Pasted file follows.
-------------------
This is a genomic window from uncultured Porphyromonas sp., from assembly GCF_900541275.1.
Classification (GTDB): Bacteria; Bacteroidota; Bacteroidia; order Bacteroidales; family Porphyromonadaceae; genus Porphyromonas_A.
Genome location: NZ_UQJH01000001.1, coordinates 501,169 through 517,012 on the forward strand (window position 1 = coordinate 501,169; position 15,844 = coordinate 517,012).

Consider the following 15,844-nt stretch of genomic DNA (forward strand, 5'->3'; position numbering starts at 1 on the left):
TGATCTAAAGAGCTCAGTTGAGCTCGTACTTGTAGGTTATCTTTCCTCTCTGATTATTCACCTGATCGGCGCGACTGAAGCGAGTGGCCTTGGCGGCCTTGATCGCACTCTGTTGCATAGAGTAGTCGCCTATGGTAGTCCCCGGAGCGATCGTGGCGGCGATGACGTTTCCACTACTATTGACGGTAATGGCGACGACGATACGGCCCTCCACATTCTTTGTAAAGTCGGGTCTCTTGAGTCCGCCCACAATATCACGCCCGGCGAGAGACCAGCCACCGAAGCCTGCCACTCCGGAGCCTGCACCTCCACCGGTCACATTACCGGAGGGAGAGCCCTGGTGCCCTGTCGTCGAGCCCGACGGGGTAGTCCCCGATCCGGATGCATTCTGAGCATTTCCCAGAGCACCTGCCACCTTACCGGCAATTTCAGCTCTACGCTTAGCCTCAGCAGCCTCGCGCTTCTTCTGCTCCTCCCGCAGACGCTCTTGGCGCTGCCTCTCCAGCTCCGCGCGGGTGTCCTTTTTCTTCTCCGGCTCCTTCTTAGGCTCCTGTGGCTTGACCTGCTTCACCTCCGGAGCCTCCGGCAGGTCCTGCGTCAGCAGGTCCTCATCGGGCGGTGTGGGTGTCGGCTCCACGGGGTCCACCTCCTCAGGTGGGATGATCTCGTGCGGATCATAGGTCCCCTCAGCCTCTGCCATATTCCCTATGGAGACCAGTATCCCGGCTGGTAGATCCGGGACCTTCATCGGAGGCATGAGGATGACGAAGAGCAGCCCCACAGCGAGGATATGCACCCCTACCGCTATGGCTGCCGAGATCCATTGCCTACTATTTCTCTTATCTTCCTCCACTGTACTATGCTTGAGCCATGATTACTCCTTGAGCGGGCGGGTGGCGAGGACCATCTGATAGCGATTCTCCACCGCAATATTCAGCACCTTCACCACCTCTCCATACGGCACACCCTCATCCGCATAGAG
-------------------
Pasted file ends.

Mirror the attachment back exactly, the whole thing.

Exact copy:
This is a genomic window from uncultured Porphyromonas sp., from assembly GCF_900541275.1.
Classification (GTDB): Bacteria; Bacteroidota; Bacteroidia; order Bacteroidales; family Porphyromonadaceae; genus Porphyromonas_A.
Genome location: NZ_UQJH01000001.1, coordinates 501,169 through 517,012 on the forward strand (window position 1 = coordinate 501,169; position 15,844 = coordinate 517,012).

Consider the following 15,844-nt stretch of genomic DNA (forward strand, 5'->3'; position numbering starts at 1 on the left):
TGATCTAAAGAGCTCAGTTGAGCTCGTACTTGTAGGTTATCTTTCCTCTCTGATTATTCACCTGATCGGCGCGACTGAAGCGAGTGGCCTTGGCGGCCTTGATCGCACTCTGTTGCATAGAGTAGTCGCCTATGGTAGTCCCCGGAGCGATCGTGGCGGCGATGACGTTTCCACTACTATTGACGGTAATGGCGACGACGATACGGCCCTCCACATTCTTTGTAAAGTCGGGTCTCTTGAGTCCGCCCACAATATCACGCCCGGCGAGAGACCAGCCACCGAAGCCTGCCACTCCGGAGCCTGCACCTCCACCGGTCACATTACCGGAGGGAGAGCCCTGGTGCCCTGTCGTCGAGCCCGACGGGGTAGTCCCCGATCCGGATGCATTCTGAGCATTTCCCAGAGCACCTGCCACCTTACCGGCAATTTCAGCTCTACGCTTAGCCTCAGCAGCCTCGCGCTTCTTCTGCTCCTCCCGCAGACGCTCTTGGCGCTGCCTCTCCAGCTCCGCGCGGGTGTCCTTTTTCTTCTCCGGCTCCTTCTTAGGCTCCTGTGGCTTGACCTGCTTCACCTCCGGAGCCTCCGGCAGGTCCTGCGTCAGCAGGTCCTCATCGGGCGGTGTGGGTGTCGGCTCCACGGGGTCCACCTCCTCAGGTGGGATGATCTCGTGCGGATCATAGGTCCCCTCAGCCTCTGCCATATTCCCTATGGAGACCAGTATCCCGGCTGGTAGATCCGGGACCTTCATCGGAGGCATGAGGATGACGAAGAGCAGCCCCACAGCGAGGATATGCACCCCTACCGCTATGGCTGCCGAGATCCATTGCCTACTATTTCTCTTATCTTCCTCCACTGTACTATGCTTGAGCCATGATTACTCCTTGAGCGGGCGGGTGGCGAGGACCATCTGATAGCGATTCTCCACCGCAATATTCAGCACCTTCACCACCTCTCCATACGGCACACCCTCATCCGCATAGAG